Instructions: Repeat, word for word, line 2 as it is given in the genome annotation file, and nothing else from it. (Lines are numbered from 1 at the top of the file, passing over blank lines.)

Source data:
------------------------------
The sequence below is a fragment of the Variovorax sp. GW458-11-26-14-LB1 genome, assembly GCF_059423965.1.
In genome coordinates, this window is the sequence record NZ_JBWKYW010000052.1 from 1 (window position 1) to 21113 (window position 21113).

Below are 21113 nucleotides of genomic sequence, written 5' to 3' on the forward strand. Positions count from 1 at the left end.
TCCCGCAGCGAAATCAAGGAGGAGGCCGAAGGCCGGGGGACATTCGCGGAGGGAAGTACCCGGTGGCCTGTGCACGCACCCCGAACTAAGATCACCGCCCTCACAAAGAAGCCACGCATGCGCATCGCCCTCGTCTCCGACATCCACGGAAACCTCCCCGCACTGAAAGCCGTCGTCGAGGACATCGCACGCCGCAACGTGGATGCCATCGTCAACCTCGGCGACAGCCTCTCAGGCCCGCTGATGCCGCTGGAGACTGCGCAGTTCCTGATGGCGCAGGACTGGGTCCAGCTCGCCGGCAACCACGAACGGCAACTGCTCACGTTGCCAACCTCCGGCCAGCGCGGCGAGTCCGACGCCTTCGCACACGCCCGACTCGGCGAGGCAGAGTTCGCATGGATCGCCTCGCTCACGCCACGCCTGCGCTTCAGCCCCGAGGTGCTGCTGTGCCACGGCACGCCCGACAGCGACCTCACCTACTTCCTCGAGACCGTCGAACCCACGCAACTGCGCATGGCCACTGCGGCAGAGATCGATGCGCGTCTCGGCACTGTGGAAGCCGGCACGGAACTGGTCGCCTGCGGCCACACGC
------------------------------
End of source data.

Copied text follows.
In genome coordinates, this window is the sequence record NZ_JBWKYW010000052.1 from 1 (window position 1) to 21113 (window position 21113).